Choosing a Campground
For most people, campgrounds represent the most logical place to park your RV. If you are planning on spending more than one night at the same spot, a campground will probably work best. Campgrounds provide many conveniences that you would not get staying elsewhere. Campgrounds tend to provide RV hookups. Hooks up will allow you to connect your RV to a power source, and a water and sewer source. Other amenities that may be available at campgrounds are; convenience stores, swimming pools, hot tubs, cable hookups, WiFi, shower facilities, laundromats, and playgrounds. The list is endless to what campgrounds can have to offer.
How much is a campground going to cost?
Prices for campgrounds vary depending on what amenities are available at each campground. Most campgrounds will cost you somewhere around $40-$70 per night.
There are other factors that will also help determine the nightly cost of your campground. Pull thru sites tend to cost more. Pull thru sites allow you to get into and out of your camping spot without having to back up. Another factor will be the amps your RV will need when you plug into power at the campsite. Most RVs only need a 30 amp hook up. If you have an RV that has a washer/dryer then you will need the 50 amp hook up.
Setting Up Your Site
If you are new to RVing, you’ll want to have a written checklist of what you need to do for setting up and taking down your campsite. If you are moving between campsites for your whole trip you will soon become a pro. Every member of your family can have a specific job when setting up the site.
- Before you attempt to park your RV, get out, and survey the campsite. You will want to know where the sewer, water, and electrical connections are. Also, look for any low branches that you could hit while backing in. Even small branches, while small enough not to do any damage, could brush against your RV in the breeze making it hard to sleep at night. You will also need to make sure that you have enough room to open any slide outs you may have on the RV.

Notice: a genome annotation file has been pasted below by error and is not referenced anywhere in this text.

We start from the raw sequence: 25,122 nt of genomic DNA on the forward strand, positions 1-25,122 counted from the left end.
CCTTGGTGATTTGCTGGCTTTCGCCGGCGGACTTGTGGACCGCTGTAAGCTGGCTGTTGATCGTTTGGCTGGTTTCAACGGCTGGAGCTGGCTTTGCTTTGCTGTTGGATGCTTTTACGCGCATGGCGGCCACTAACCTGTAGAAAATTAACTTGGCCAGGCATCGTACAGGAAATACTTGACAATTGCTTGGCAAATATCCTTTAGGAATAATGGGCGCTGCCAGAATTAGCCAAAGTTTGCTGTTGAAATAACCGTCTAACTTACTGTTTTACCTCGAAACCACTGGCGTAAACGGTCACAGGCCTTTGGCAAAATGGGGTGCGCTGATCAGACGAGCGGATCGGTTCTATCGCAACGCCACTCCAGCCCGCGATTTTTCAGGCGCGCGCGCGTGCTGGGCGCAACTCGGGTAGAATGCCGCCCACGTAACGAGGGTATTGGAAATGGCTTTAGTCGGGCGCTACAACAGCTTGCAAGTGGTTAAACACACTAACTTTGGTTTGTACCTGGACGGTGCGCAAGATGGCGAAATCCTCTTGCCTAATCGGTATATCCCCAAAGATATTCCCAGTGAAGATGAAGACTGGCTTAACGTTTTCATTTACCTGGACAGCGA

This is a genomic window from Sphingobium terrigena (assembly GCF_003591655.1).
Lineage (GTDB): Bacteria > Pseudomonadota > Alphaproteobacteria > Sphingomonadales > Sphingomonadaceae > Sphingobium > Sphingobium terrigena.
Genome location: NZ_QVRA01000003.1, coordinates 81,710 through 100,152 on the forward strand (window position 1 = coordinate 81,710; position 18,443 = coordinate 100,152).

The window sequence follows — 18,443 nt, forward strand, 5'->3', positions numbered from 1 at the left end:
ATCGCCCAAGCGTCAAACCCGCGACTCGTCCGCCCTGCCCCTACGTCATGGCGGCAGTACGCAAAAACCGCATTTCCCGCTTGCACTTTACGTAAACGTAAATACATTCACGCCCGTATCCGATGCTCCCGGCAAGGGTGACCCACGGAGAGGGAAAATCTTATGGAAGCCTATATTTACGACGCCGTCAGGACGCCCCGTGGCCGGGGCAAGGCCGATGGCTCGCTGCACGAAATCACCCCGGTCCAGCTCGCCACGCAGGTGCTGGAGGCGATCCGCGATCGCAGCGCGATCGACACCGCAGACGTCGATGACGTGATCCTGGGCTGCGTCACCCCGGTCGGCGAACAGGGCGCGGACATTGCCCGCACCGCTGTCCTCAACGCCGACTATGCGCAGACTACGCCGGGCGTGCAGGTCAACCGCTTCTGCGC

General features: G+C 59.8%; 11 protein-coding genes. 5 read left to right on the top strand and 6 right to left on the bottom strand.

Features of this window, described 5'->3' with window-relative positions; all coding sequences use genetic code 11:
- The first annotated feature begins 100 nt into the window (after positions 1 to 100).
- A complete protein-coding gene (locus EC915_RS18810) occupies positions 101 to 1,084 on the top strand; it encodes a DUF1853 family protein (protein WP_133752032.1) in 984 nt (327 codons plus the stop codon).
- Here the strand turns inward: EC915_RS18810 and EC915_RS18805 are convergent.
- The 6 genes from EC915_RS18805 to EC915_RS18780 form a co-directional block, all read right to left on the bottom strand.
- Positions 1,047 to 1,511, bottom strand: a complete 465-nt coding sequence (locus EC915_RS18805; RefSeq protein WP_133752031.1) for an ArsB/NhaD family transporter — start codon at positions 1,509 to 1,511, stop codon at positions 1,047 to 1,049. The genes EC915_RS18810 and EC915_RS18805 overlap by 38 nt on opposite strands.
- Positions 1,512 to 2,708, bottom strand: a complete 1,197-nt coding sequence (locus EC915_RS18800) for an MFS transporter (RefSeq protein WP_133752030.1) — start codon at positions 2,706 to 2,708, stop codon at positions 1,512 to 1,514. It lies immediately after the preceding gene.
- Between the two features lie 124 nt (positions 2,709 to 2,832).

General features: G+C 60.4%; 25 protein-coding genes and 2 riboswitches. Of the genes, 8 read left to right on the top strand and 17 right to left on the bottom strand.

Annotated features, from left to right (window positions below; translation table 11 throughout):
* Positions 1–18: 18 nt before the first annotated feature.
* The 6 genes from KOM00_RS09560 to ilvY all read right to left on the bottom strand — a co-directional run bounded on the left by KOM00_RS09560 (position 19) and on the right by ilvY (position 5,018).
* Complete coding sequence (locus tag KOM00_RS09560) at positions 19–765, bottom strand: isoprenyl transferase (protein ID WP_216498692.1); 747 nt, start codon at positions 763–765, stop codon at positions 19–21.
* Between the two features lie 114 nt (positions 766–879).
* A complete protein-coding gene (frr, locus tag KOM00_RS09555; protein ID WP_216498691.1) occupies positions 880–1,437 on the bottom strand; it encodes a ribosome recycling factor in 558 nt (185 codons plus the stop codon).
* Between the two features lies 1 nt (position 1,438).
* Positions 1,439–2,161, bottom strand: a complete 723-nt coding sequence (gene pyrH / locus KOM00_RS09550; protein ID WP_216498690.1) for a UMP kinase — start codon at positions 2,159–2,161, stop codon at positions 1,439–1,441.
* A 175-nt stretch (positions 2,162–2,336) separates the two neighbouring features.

- Now make sure that everyone is back on the RV, except your spotter. You do not want to have to worry about where the kids are if you have to back in. Some campsite will be pull-through spots, which will make it easier if you are new to RVing. Have your spotter back you into the spot. Your spotter will have to remember to look up to make sure that you are not going to hit any branches or wires. Once parked make sure you can reach all hookups and that you have room to open your slide outs.
- Apply the parking brake and level the RV using parking blocks or leveling jacks, depending on what you have.
- Pull out the steps and open the slide outs. Have your spotter stand outside to make sure that there are not people or obstacles in the way when opening the slides.
- Plug the RV into the campsites power supply. Plug into the power that matches the amperage of your RV. Turn the fridge to the electric mode to use the electricity rather than the propane source.
- Use the white potable water hose to attach the RV water intake valve to the campgrounds water supply.
- To connect the sewer hose or black water hose always wear gloves. Attach the sewer hose to the sewer connection at the campsite. Use a rock or a piece of wood to prop up the hose so it has a smooth drain into the sewer. You can leave the grey water (water from the sinks and showers) open, but close the black water hose value until you have a nearly full waste tank. The reason for this is that the pressure of the release works with gravity to empty the tank.
- Now you can set up your home away from home outside! Set out the lawn chairs and put out the welcome mat (great jobs for the kids) and enjoy.
When it comes time to pack up, just do everything in the reverse order. Empty your tanks before leaving will lighten the load and save you a little money on gas. Before you drive away, double-check that the slide-outs are in and that the stairs are tucked back in. Many RV repairs come from driving with these two things left out.